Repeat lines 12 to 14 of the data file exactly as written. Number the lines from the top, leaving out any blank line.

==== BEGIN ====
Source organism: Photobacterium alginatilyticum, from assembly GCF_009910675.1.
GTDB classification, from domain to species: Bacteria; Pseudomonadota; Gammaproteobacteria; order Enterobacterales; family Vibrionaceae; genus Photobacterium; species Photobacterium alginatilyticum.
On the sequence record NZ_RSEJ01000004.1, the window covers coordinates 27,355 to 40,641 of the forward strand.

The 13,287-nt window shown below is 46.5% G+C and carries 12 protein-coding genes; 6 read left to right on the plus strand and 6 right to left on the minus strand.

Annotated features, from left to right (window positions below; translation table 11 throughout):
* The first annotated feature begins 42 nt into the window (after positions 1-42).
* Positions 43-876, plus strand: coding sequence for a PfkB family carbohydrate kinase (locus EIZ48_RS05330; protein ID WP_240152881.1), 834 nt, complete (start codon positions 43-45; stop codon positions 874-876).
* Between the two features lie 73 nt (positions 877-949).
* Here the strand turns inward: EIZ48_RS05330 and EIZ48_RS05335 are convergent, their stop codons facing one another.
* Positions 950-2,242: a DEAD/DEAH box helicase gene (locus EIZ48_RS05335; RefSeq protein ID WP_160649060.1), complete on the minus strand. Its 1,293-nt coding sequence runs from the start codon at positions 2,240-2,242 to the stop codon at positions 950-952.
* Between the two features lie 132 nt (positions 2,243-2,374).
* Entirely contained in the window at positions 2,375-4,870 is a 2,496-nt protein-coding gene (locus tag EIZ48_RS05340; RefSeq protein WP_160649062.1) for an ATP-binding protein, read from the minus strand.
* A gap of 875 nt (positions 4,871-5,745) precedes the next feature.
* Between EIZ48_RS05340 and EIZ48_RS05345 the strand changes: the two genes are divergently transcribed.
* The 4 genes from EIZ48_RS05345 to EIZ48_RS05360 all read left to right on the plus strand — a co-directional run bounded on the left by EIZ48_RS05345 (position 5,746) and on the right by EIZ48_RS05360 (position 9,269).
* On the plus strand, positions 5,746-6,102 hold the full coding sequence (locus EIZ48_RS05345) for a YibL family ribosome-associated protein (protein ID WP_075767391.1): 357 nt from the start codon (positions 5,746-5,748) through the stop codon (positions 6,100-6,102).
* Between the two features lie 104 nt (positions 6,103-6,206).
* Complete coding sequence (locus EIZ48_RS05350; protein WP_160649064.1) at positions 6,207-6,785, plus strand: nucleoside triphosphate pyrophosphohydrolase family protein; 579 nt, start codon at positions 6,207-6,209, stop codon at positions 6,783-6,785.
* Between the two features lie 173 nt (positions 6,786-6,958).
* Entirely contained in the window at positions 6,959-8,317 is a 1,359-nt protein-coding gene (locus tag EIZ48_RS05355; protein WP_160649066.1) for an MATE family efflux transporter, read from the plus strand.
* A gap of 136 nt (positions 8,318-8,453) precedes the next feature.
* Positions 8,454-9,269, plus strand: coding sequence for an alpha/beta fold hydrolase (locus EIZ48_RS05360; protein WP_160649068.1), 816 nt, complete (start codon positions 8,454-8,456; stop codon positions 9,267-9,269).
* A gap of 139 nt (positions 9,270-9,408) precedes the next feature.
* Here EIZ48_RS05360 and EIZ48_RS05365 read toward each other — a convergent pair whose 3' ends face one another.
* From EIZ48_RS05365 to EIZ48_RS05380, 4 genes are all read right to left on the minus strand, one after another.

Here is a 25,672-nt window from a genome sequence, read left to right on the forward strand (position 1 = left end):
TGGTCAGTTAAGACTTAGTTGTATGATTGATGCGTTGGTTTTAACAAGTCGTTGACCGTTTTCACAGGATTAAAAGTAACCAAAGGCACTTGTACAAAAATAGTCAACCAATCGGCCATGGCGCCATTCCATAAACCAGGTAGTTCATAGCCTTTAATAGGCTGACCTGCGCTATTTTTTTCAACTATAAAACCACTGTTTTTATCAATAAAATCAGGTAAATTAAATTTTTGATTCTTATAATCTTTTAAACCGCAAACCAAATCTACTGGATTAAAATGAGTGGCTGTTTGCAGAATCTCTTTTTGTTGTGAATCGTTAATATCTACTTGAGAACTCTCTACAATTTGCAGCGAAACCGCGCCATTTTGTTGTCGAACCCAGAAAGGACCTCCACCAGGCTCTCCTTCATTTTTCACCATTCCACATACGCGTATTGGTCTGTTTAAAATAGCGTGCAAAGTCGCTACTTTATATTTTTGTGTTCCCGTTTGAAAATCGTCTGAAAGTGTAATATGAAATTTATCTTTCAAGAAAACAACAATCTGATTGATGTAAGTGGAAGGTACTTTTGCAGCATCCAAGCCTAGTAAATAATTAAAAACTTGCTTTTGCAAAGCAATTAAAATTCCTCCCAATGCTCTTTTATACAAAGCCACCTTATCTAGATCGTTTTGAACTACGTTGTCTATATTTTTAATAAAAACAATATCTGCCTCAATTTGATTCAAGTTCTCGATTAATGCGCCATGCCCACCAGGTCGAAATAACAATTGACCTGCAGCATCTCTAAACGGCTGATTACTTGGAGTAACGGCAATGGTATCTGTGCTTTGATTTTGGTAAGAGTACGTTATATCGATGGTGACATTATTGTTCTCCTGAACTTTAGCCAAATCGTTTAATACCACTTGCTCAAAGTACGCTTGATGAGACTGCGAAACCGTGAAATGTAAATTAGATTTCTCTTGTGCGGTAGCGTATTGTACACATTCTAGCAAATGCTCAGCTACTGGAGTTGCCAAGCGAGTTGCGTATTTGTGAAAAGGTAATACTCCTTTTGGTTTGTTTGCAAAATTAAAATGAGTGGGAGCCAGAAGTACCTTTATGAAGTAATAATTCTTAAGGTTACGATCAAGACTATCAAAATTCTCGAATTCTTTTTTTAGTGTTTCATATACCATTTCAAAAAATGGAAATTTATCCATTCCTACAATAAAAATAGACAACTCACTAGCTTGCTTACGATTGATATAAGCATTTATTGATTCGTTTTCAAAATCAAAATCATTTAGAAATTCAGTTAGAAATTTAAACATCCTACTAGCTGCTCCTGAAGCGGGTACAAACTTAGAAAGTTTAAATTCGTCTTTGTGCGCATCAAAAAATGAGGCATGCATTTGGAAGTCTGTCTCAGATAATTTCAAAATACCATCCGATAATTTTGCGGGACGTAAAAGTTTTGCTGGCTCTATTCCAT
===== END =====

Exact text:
* Entirely contained in the window at positions 2,375-4,870 is a 2,496-nt protein-coding gene (locus tag EIZ48_RS05340; RefSeq protein WP_160649062.1) for an ATP-binding protein, read from the minus strand.
* A gap of 875 nt (positions 4,871-5,745) precedes the next feature.
* Between EIZ48_RS05340 and EIZ48_RS05345 the strand changes: the two genes are divergently transcribed.